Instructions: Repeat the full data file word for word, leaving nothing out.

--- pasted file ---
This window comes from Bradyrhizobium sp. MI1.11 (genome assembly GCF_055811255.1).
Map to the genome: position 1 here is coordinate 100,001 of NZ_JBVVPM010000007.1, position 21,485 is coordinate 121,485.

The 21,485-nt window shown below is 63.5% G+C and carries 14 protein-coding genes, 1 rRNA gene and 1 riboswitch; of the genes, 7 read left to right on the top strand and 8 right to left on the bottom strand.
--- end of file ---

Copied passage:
This window comes from Bradyrhizobium sp. MI1.11 (genome assembly GCF_055811255.1).
Map to the genome: position 1 here is coordinate 100,001 of NZ_JBVVPM010000007.1, position 21,485 is coordinate 121,485.

The 21,485-nt window shown below is 63.5% G+C and carries 14 protein-coding genes, 1 rRNA gene and 1 riboswitch; of the genes, 7 read left to right on the top strand and 8 right to left on the bottom strand.